While exercising together brings us closer to one another, exercising with friends improves our performance. Those are the conclusions of an Oxford University study published in the journal PLoS ONE
Emma Cohen, Arran Davis and Jacob Taylor, from the University’s Institute of Cognitive and Evolutionary Anthropology, carried out two experiments to look at how group exercise and social cohesion influence one another.
The physical, emotional and cognitive benefits of exercise are increasingly understood, but participants often report experiencing meaningful social benefits when they exercise together with others, whether they are dancing in a ceilidh or running in an urban marathon. Anthropologists, too, have long speculated on the importance of group movement and exercise, in various forms, for social cohesion across different cultures. Now we are beginning to identify the unique psychological mechanisms responsible for these important social effects.
The first experiment tested whether moderately intense group exercise causes strangers to bond more than low intensity exercise. Using side-by-side ergometers (rowing machines), participants rowed in groups of three at either a low or moderate intensity. The study found that participants who rowed at a moderate intensity cooperated more with one another in a post-exercise economic game than participants who rowed at a low intensity.
The researchers suggest that unique psychological effects of moderate intensity exercise may be responsible. Other studies have shown that moderate intensity exercise increases activity in the body’s pain relief and reward systems. Activity in the endorphin and endocannabinoid systems specifically has been linked to feelings of pleasure, well-being, and self-transcendence, extreme forms of which are popularly known as the ‘runner’s high’.
Co-author Arran Davis commented: "It may be that experiencing exercise-induced natural highs with others leads to a sort of ‘social high’ that facilitates group bonding, friendship, and cooperative behaviour."
The second experiment also examined the relationship between group exercise and social bonding but this time in the opposite direction: do social bonds influence exercise performance? The researchers investigated the performance effects of social closeness in a cohesive team of rugby players – the University of Oxford Rugby Football Club. Participants performed a tough individual sprint test after warming up together with another team member either synchronously or non-synchronously. Following previous studies showing that synchronous movement signals bonding, synchrony was used in the pre-test warm-up to cue the bonds that existed among participants.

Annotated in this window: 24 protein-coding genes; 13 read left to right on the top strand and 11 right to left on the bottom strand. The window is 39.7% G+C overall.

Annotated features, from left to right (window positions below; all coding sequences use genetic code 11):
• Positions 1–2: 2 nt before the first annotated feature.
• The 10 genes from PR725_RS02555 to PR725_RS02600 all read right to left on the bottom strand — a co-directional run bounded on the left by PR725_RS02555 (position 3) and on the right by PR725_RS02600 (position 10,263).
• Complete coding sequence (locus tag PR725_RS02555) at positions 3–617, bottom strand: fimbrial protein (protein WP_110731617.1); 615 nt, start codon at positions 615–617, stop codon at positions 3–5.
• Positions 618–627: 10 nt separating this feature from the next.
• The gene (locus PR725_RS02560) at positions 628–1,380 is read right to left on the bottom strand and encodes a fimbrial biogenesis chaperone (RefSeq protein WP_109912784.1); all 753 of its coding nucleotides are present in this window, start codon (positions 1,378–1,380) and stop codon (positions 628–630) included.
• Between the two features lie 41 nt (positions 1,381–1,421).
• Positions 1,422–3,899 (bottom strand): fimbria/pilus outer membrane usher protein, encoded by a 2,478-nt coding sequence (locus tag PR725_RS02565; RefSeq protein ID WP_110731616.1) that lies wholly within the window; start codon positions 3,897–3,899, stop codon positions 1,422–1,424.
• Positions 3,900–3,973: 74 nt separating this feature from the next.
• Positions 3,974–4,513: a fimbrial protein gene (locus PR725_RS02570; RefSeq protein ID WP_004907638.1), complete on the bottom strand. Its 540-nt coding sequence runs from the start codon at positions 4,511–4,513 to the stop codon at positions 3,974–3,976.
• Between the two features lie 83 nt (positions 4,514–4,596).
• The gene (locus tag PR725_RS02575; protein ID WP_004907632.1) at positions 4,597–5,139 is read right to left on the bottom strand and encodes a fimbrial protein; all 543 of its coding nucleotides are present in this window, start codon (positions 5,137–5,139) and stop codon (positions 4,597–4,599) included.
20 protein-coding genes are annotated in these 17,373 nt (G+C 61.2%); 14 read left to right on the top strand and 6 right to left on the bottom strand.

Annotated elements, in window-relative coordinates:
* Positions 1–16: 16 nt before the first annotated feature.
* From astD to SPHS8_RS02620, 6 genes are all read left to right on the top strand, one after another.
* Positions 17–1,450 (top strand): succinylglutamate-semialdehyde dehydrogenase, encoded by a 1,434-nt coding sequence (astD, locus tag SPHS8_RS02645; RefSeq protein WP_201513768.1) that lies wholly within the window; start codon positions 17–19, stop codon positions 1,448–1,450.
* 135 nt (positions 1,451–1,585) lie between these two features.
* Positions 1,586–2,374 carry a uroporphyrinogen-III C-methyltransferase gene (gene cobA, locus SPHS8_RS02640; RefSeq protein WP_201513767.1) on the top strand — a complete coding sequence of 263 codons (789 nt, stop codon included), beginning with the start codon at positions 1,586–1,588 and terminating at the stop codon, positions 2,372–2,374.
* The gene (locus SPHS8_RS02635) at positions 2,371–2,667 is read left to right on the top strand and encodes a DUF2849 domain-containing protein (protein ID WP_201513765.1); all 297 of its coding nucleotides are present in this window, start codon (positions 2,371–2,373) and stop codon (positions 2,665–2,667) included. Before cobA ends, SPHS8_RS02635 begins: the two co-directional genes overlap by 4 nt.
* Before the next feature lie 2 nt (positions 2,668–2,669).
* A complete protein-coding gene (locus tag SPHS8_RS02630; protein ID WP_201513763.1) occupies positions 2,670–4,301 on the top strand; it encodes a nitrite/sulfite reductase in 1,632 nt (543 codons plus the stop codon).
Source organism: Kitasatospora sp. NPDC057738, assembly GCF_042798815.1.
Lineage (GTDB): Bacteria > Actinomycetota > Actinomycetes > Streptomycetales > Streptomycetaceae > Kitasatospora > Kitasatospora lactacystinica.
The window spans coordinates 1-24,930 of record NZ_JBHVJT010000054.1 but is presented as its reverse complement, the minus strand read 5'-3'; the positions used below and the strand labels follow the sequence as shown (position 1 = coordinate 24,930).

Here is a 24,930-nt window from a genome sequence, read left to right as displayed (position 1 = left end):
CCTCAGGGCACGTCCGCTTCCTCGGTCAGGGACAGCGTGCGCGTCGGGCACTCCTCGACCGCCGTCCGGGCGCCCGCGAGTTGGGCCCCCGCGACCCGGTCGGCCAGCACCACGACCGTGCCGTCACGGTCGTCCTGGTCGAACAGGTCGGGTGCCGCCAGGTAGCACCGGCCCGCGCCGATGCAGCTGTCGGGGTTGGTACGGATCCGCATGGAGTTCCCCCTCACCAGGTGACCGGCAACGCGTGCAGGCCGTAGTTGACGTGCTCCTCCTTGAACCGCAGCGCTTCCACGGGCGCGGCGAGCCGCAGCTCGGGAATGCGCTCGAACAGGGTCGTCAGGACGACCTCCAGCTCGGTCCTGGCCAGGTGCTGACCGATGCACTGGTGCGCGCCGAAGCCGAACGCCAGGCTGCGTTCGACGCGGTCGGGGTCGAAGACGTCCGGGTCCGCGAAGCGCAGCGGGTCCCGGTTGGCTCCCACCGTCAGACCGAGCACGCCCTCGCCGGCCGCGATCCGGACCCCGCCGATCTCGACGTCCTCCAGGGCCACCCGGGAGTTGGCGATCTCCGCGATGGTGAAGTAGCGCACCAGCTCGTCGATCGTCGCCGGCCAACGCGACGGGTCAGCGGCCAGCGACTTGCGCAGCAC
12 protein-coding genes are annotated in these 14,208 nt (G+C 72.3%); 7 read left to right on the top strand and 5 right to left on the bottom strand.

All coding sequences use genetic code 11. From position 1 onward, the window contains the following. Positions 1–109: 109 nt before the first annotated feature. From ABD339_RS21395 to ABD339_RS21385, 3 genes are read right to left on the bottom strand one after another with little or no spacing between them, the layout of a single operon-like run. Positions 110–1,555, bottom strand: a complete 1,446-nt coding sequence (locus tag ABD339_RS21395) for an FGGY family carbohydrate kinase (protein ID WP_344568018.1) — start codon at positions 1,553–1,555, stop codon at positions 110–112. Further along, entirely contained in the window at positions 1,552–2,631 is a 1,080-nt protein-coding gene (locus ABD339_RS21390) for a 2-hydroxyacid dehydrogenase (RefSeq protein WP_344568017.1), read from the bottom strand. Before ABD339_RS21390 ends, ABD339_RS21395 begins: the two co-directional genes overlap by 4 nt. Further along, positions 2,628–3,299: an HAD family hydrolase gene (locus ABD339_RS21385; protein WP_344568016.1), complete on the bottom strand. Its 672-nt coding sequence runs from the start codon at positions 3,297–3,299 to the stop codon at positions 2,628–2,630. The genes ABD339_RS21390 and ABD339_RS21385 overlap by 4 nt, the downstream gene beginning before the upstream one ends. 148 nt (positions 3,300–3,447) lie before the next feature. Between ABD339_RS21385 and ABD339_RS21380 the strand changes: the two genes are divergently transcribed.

The experiment found that players performed significantly better on the running test after doing a synchronous warm-up with a teammate, as compared to warming up non-synchronously with a teammate. There was no difference in participants' reported perceived exertion between the two conditions.
The researchers propose a novel ‘social placebo’ mechanism to account for these effects. Traditional placebo effects can occur when patients receive a medical treatment that they believe will lead to improvements in their condition. Much like pain relief resulting from such placebo treatments, cues that activate beliefs and expectations about safe and supportive social environments may also change the way our brains process pain and fatigue.
Dr Cohen, Tutorial Fellow & Director of Studies for Human Sciences, said: "In the context of the experiment with the rugby players, cues to social support may have raised thresholds of pain and fatigue that function to guard against harmful overexertion. This led to raised test performance in the condition that primed cohesion even though perceived effort remained the same."
The researchers conclude that the findings from both studies offer evidence for a reciprocal relationship between exercise and social bonds, with group exercise leading to more bonded groups and exercise in bonded groups facilitating exercise performance. These findings may help to explain why, across cultures, humans come together to exercise in groups.